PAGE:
This Post is different from my usual posts on this blog site because it is written by Barrie Von Smith, M.D.
Barrie was the Student Body President of Rancho Alamitos High School in 1961-62, the year I graduated from that high school. When our class celebrated its 50th reunion, I was overheard saying I wasn’t certain if I wanted to attend the 50th reunion because I wasn’t good at making small talk. Barrie suggested I help with an event at that reunion called Life Changing Moments. At this event, classmates shared stories of very meaningful life changing moments, definitely not small talk, and I loved being part of that event. Now our 55th reunion is approaching in September of 2017 and we are again offering an alternative to small talk called Sharing Life’s Latest. All classmates are invited to share an update on their life today and to contribute any suggestions they have on how they make life meaningful in the final fifteen percent of their lives. With permission, I will be publishing their suggestions on this blog and providing an electronic copy of everyones’ stories and suggestions to the members of the class. What follows is Barrie’s story:
Boise Idaho 2014
My eye doctor is giving me instructions following my second retinal detachment surgery: “You will have to limit your activities. No strenuous exercise, no competitive sports, and no running for the next year.”
“How about jogging an easy 6-mile/hour, a 20-mile bicycle ride, or an easy ¼-mile swim?” I ask. Certainly that would not be considered strenuous.
He emphatically shakes his head side to side. “You’re 70-years old. Do you really want to do those things? Take life easy.”
Of course I was not seriously thinking of following these instructions. But I was seriously thinking about not wanting to be blind for the next 20 years. I had always told myself that I would age gracefully. All my life I worked at being physically fit. My motto was ‘Use it or lose it’. My five senses; smell, sight, hearing, taste, and touch, I took for granted – not much I could improve on there. But lately even these seemed to betray me and I was feeling helpless to do anything about it.
Now I was in a position of rethinking my identity and I did not like it much. My retirement for medical practice was a challenge for the same reason. It took me a while to think of myself as a retired doctor. But it had been easier. I had always looked forward to the time when I did not have to work every day. And I had retired gradually; first selling my Emmett practice in 2005, and then retiring from the military in 2012.
This business of not being as physically active as I want to be is a whole different issue. My grandkids love the grandpa who can take them back packing, shooting, canoeing, or play football, baseball, or basketball with them. If I cannot do those things, who am I?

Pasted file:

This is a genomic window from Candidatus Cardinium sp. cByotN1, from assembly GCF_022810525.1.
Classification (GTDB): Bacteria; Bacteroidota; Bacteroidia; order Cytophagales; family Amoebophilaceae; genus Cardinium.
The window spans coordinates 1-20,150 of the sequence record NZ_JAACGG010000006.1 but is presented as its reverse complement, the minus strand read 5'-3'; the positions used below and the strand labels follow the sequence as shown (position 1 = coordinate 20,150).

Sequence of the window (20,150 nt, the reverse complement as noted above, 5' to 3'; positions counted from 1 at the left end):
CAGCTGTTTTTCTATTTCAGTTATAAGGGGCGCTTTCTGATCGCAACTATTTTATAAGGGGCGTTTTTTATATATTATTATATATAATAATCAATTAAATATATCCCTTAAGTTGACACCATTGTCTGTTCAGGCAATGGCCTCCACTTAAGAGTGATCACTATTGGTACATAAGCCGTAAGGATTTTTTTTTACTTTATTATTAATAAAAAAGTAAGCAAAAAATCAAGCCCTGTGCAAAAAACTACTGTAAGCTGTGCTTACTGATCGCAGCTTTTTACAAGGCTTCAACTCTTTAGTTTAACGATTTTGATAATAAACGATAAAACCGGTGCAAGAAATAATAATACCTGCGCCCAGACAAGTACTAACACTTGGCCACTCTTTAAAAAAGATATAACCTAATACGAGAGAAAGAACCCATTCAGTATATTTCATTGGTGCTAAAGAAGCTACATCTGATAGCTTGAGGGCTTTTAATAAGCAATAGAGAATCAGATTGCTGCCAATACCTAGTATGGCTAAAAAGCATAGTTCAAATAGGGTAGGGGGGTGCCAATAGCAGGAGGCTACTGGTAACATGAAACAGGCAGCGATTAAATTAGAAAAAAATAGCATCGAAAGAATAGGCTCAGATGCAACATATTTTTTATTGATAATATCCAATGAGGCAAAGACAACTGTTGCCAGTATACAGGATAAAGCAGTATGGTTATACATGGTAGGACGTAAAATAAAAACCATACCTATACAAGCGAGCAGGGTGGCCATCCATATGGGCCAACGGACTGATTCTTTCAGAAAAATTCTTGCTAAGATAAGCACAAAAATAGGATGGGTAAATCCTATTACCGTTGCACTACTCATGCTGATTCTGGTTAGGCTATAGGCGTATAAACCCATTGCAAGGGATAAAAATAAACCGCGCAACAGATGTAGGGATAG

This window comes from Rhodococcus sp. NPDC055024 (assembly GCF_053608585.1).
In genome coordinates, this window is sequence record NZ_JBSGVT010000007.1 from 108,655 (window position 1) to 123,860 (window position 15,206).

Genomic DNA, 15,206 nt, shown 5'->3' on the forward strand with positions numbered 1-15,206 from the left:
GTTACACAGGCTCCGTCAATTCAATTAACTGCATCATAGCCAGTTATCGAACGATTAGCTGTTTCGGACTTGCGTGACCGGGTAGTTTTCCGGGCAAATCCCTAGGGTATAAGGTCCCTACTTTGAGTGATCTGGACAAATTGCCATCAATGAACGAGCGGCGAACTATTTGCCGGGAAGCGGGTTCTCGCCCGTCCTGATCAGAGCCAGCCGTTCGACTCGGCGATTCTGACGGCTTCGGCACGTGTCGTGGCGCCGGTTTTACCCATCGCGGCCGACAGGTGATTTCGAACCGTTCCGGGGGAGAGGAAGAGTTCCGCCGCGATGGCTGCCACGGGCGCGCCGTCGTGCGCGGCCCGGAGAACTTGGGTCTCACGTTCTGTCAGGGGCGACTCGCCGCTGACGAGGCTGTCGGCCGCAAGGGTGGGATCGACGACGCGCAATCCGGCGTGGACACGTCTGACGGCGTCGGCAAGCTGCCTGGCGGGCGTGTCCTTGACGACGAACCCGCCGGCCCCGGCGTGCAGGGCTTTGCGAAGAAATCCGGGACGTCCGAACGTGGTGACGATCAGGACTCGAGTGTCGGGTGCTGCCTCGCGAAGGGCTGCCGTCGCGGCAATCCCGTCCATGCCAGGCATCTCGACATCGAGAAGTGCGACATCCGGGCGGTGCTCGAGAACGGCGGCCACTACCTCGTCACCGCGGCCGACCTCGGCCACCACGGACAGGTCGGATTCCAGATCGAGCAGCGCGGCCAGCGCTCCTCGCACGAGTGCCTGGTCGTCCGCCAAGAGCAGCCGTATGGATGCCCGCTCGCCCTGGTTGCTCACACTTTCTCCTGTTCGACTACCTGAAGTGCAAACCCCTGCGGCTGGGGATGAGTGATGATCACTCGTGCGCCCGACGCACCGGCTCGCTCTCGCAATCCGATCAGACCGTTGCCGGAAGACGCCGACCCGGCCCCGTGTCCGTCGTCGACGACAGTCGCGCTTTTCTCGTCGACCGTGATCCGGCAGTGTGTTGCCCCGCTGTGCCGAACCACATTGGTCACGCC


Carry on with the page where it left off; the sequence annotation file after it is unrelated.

In early 2015, my doctor allowed me to do some jogging and said that back packing in moderation would be OK. So I took off for a hike into one of my favorite lakes. For several months I had really tried to be good. My wife and I came to an agreement that I would not take any chances, and she promised not to regulate my activities. For several months I had become more conservative in my investments, I did not begin any new building projects, and I did not enter any athletic competitions. I even revised my will. Now I was fishing and hiking in the mountains ‘having a good time’.
But I was not having a good time. On the third day, I woke up in the middle of the night anxious and claustrophobic. I got up and began walking along the trail. I cannot not live this way anymore, I thought. I am just waiting to die. I need challenges, projects, and goals in the here and now. No matter what I had done in the past, it did not replace the need of having something meaningful each day. Before, hiking had been respite from working hard, now it just filled time.
I returned home, knowing I needed to change my outlook. Life is not a project that ends when it is completed. It is an experience never totally planned, never completely finished, always changing, and challenging us to adapt in positive ways. It is a journey and we never quite figure in advance where it is leading. When I was young I accepted this, but I was confident that I would figure it out when I was older.